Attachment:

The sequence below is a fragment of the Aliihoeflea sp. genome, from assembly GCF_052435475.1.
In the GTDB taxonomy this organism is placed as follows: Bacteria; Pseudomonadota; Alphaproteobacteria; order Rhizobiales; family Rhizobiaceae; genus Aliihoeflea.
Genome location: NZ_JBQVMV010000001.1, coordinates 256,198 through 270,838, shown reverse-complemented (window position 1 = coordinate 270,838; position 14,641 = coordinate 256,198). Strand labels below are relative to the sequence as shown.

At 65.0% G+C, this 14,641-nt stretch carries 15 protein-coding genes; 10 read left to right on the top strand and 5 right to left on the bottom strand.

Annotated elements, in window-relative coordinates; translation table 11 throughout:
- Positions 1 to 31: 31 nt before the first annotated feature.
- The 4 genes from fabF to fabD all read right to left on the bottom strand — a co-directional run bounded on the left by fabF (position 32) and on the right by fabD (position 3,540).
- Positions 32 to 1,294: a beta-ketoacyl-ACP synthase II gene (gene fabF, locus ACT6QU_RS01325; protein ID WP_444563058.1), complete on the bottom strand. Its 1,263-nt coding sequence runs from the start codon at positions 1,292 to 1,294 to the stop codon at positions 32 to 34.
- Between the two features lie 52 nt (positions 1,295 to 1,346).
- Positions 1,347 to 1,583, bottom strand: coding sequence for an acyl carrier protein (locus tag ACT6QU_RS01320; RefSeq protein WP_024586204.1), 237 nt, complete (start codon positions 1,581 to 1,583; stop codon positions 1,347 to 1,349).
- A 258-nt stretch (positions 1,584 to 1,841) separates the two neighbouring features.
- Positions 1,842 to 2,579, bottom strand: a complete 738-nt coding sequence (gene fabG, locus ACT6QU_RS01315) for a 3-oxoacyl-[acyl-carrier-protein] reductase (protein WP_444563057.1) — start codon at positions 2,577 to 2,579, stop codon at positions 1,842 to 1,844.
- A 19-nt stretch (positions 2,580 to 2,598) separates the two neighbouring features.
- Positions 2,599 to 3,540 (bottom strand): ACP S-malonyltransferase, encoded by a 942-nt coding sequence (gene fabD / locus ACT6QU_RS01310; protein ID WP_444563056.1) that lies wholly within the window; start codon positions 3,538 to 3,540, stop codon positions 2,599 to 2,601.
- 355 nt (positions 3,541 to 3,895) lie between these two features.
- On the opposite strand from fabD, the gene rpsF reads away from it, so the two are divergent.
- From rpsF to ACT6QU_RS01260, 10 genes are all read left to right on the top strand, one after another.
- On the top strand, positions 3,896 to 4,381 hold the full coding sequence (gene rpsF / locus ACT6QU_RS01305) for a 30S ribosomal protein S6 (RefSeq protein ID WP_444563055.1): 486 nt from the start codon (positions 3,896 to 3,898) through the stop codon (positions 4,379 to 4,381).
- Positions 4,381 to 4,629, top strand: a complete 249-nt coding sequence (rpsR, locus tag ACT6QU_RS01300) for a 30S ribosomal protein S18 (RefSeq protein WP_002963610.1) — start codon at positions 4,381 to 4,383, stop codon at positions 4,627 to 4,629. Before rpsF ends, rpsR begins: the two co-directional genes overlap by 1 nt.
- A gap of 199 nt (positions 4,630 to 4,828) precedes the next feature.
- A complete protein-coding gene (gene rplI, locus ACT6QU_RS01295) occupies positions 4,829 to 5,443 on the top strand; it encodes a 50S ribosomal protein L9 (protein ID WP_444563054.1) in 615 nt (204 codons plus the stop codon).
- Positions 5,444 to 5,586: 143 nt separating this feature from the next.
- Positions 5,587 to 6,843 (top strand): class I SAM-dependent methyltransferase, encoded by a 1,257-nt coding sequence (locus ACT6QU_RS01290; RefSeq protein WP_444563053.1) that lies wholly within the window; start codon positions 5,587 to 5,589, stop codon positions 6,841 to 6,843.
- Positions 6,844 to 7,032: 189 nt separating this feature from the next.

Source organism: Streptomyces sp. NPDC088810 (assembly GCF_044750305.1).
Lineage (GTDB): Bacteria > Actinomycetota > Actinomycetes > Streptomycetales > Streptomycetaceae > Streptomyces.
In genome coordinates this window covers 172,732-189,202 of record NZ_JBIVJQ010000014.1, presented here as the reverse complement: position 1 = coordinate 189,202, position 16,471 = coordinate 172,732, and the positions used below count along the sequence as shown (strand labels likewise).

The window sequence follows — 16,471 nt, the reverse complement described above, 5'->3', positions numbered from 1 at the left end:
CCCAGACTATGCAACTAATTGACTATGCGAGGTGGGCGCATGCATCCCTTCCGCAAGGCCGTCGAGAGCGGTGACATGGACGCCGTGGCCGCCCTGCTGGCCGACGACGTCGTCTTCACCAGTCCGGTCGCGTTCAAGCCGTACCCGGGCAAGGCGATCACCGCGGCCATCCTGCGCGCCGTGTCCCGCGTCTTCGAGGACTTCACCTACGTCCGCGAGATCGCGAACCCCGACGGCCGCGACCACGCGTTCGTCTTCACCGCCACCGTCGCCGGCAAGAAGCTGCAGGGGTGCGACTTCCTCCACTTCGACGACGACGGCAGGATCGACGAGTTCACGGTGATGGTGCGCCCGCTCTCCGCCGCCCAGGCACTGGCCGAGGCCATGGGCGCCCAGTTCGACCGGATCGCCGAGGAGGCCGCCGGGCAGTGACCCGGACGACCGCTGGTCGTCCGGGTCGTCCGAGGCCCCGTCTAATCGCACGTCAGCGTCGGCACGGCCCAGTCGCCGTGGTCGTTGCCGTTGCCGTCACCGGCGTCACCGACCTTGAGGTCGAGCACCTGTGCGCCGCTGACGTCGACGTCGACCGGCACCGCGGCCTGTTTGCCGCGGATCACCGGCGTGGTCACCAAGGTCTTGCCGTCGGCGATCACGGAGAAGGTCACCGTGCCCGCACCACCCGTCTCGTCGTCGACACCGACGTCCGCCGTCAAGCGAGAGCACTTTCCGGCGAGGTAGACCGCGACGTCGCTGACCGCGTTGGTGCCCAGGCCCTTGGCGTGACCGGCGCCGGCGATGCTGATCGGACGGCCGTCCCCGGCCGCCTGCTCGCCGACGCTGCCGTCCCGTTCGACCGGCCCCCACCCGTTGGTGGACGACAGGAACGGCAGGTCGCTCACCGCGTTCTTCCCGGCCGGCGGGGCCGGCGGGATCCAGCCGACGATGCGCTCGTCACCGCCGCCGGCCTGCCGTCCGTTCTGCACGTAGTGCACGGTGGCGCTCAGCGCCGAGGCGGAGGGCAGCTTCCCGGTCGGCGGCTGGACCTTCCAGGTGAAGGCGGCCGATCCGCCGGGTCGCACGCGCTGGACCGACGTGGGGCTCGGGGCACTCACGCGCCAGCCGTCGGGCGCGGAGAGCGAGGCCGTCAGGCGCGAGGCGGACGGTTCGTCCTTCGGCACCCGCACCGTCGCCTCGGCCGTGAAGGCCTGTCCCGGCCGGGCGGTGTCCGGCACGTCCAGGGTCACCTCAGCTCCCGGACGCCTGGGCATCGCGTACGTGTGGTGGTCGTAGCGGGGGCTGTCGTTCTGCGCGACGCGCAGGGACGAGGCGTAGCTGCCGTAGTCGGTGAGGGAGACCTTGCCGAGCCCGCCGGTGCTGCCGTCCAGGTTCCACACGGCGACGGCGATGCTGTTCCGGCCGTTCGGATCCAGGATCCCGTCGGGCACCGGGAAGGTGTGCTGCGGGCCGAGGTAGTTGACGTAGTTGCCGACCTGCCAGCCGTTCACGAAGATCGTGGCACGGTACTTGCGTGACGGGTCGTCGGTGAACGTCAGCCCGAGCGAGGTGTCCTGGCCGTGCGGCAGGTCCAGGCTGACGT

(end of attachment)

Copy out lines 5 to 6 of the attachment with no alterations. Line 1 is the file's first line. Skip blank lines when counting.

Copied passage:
Annotated elements, in window-relative coordinates; translation table 11 throughout:
- Positions 1 to 31: 31 nt before the first annotated feature.